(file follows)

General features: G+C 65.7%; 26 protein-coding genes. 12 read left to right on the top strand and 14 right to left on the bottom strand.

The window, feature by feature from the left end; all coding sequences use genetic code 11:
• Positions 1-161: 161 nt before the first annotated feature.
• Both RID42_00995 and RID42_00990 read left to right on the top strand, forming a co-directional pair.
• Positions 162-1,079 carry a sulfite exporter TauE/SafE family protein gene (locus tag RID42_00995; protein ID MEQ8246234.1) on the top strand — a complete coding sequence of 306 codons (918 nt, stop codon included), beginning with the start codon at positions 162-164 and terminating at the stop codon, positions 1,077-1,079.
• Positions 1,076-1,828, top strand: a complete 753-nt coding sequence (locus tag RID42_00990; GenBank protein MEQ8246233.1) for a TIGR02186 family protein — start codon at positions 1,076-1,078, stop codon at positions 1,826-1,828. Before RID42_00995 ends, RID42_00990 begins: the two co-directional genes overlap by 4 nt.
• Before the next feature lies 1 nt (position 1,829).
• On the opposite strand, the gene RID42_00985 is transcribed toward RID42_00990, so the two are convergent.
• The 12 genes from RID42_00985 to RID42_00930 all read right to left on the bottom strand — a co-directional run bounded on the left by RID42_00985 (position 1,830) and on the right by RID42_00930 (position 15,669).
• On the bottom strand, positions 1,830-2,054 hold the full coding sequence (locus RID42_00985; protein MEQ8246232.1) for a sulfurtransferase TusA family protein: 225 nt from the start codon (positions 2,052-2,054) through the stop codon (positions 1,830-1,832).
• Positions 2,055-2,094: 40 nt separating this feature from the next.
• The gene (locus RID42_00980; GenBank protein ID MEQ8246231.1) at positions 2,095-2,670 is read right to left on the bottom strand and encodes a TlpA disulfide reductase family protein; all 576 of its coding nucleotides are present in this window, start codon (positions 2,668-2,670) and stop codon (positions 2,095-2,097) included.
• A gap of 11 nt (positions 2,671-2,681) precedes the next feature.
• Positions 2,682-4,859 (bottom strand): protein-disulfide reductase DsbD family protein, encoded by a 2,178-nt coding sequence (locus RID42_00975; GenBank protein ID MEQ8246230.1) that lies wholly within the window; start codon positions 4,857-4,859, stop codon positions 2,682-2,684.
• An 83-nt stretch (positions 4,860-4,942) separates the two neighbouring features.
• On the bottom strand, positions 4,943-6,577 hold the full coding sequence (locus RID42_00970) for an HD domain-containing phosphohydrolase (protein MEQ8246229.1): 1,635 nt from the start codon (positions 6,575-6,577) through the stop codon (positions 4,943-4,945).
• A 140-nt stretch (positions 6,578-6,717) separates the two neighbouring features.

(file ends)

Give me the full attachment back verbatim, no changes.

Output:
General features: G+C 65.7%; 26 protein-coding genes. 12 read left to right on the top strand and 14 right to left on the bottom strand.

The window, feature by feature from the left end; all coding sequences use genetic code 11:
• Positions 1-161: 161 nt before the first annotated feature.
• Both RID42_00995 and RID42_00990 read left to right on the top strand, forming a co-directional pair.
• Positions 162-1,079 carry a sulfite exporter TauE/SafE family protein gene (locus tag RID42_00995; protein ID MEQ8246234.1) on the top strand — a complete coding sequence of 306 codons (918 nt, stop codon included), beginning with the start codon at positions 162-164 and terminating at the stop codon, positions 1,077-1,079.
• Positions 1,076-1,828, top strand: a complete 753-nt coding sequence (locus tag RID42_00990; GenBank protein MEQ8246233.1) for a TIGR02186 family protein — start codon at positions 1,076-1,078, stop codon at positions 1,826-1,828. Before RID42_00995 ends, RID42_00990 begins: the two co-directional genes overlap by 4 nt.
• Before the next feature lies 1 nt (position 1,829).
• On the opposite strand, the gene RID42_00985 is transcribed toward RID42_00990, so the two are convergent.
• The 12 genes from RID42_00985 to RID42_00930 all read right to left on the bottom strand — a co-directional run bounded on the left by RID42_00985 (position 1,830) and on the right by RID42_00930 (position 15,669).
• On the bottom strand, positions 1,830-2,054 hold the full coding sequence (locus RID42_00985; protein MEQ8246232.1) for a sulfurtransferase TusA family protein: 225 nt from the start codon (positions 2,052-2,054) through the stop codon (positions 1,830-1,832).
• Positions 2,055-2,094: 40 nt separating this feature from the next.
• The gene (locus RID42_00980; GenBank protein ID MEQ8246231.1) at positions 2,095-2,670 is read right to left on the bottom strand and encodes a TlpA disulfide reductase family protein; all 576 of its coding nucleotides are present in this window, start codon (positions 2,668-2,670) and stop codon (positions 2,095-2,097) included.
• A gap of 11 nt (positions 2,671-2,681) precedes the next feature.
• Positions 2,682-4,859 (bottom strand): protein-disulfide reductase DsbD family protein, encoded by a 2,178-nt coding sequence (locus RID42_00975; GenBank protein ID MEQ8246230.1) that lies wholly within the window; start codon positions 4,857-4,859, stop codon positions 2,682-2,684.
• An 83-nt stretch (positions 4,860-4,942) separates the two neighbouring features.
• On the bottom strand, positions 4,943-6,577 hold the full coding sequence (locus RID42_00970) for an HD domain-containing phosphohydrolase (protein MEQ8246229.1): 1,635 nt from the start codon (positions 6,575-6,577) through the stop codon (positions 4,943-4,945).
• A 140-nt stretch (positions 6,578-6,717) separates the two neighbouring features.